Whiskey rebellion and the excise tax seemed to

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Whiskey Rebellion, and the excise tax seemed to endanger states’ rights which infuriated Antifederalists. As resentment grew, the personal rivalry between Hamilton and Jefferson gradually evolved into two political parties. The Founding Fathers had not envisioned political parties when they were creating the Constitution. By 1793, two parties evolved known as the Democratic-Republicans of Jefferson and Hamilton’s Federalists. This 2-party system strengthened the United States government, helping balance power and ensuring no huge deviation from the norm. D. The World’s Ugly Duckling The continued presence of European powers in North America challenged the United States to find ways to safeguard its borders, maintain neutral trading rights, and promote its economic interests. Britain attempted to annex Vermont with the help of the Allen brothers and continued to hold a chain of trading posts on United States land. In 1784, Spain closed and restricted trade on the Mississippi River, hurting American commerce. Spain also claimed a large area near the Gulf of Mexico that was ceded to the United States by Britain. Both Spain and England encouraged Indian aggression which prevented the U.S. from controlling half of its territory. At this time, even France demanded payment of the United States debts. North African pirates began to ravage U.S ships in the Mediterranean Sea and enslaved American sailors. This happened because the United States was too weak to stop them. E. The Impact of the French Revolution The French Revolution greatly affected the United States but as the conflict escalated it also threatened to bring America into the war. Americans initially supported the French Revolution because it reminded them of the American Revolution. Only a few ultra-conservative Federalists were upset at this “mobocracy” and revolt. When France declared war on Austria and proclaimed itself a republic, Americans celebrated by renaming various streets and places after the French. When the revolution turned radical and bloody, Federalists changed opinions, but Jefferson’s supporters felt that no revolution could be bloodless. America was drawn into the revolution when France declared war on Great Britain and the band for North American land began again. F. Washington’s Neutrality Proclamation The response to the French Revolution’s spread throughout Europe, the new United States debated and formulated foreign policy initiatives and asserted an international presence. Democratic-Republicans wanted to enter the war on the side of France, our recent ally against Britain. Washington knew war could mean disaster because the United States was militarily and economically weak and politically disunited. In 1793, Washington issued the Neutrality Proclamation which labeled the U.S. as officially neutral and warned Americans to stay out of the conflict. The Democratic-Republicans were furious because both parties were bother by neutrality and they believed it made the U.S. look weak. Soon afterwards, Citizen Edmond Genêt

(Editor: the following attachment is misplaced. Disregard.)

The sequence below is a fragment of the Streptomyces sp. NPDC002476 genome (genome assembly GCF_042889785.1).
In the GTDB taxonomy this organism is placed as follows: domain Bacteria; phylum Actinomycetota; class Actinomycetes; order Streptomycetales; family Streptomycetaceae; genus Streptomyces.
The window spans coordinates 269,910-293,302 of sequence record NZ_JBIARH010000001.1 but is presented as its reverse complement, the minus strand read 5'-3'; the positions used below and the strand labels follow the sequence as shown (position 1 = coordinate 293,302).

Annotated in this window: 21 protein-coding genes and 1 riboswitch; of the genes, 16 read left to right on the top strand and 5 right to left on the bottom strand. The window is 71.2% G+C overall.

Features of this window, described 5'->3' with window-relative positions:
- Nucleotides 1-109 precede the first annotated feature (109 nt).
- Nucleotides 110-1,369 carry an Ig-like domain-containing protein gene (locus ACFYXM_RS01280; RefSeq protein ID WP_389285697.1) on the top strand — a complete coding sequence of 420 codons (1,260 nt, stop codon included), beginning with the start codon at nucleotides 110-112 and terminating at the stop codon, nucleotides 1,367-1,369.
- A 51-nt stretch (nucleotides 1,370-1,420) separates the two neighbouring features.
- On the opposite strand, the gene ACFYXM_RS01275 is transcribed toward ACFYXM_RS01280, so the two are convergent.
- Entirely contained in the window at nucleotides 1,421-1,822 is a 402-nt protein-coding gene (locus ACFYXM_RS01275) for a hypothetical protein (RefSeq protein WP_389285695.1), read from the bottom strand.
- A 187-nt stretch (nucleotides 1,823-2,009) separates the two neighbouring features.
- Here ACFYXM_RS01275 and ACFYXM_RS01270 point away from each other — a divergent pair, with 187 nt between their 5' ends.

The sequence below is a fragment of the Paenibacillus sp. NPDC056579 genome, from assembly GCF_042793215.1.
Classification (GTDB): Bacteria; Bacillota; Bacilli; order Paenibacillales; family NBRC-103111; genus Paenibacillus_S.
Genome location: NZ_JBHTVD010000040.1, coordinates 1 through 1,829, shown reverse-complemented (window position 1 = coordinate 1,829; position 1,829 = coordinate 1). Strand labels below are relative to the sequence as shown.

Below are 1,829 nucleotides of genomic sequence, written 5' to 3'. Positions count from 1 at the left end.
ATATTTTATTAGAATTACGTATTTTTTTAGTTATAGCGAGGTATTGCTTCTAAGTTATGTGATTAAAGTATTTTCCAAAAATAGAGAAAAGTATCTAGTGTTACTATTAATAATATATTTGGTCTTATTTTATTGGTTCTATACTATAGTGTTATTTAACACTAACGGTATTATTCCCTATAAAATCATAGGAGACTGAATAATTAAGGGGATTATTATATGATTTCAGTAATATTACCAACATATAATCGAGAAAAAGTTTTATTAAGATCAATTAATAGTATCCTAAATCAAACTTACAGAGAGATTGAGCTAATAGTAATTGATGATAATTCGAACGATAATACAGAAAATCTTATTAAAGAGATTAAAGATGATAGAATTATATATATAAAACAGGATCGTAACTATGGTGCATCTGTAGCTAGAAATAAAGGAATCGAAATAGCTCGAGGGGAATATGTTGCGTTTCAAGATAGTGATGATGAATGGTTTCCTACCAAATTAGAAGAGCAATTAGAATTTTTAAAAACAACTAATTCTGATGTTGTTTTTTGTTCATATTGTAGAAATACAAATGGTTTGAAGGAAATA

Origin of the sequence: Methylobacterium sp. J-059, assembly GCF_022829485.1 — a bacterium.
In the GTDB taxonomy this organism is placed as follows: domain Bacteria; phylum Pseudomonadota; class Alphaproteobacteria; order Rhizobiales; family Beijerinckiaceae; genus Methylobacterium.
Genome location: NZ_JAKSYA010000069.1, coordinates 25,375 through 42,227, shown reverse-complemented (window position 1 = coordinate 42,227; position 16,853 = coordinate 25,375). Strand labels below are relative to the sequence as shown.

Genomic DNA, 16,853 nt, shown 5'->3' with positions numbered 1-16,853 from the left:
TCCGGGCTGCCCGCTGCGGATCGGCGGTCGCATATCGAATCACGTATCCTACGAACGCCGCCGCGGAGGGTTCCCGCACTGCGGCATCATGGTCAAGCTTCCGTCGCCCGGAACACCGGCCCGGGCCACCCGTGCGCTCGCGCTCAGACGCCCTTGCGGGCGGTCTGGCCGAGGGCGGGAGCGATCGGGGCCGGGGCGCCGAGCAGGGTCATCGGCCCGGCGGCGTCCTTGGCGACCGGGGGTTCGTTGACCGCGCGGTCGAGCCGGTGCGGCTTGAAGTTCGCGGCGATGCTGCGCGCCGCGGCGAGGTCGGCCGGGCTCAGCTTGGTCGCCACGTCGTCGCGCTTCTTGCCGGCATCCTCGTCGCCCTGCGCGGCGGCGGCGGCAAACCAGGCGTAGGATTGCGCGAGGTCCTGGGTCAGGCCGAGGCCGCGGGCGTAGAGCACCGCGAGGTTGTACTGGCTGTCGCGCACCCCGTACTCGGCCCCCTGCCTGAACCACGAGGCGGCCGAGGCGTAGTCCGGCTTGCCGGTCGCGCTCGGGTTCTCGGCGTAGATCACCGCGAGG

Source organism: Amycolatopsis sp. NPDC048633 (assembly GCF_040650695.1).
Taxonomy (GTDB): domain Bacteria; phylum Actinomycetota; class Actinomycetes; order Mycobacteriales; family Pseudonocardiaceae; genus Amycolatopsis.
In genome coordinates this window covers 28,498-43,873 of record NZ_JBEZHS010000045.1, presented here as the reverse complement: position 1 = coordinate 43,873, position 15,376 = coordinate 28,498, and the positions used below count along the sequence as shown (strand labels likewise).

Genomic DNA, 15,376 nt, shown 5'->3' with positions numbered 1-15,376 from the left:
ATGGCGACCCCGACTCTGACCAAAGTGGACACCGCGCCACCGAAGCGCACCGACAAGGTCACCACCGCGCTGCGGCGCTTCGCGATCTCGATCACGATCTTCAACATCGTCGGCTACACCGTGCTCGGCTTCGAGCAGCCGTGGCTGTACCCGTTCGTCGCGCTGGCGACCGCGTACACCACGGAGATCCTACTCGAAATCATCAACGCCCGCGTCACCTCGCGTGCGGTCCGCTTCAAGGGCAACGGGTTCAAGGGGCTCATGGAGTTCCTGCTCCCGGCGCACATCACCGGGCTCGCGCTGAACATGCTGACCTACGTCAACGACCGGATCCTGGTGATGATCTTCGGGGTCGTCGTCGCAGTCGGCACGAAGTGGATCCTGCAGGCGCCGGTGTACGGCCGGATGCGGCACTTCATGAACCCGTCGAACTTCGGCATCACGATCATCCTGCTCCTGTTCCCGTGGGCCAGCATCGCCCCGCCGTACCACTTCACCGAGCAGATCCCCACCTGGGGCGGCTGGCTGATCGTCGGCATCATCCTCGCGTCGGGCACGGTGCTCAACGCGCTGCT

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  • Spring '19
  • Joe Smith
  • American Revolution, Thirteen Colonies

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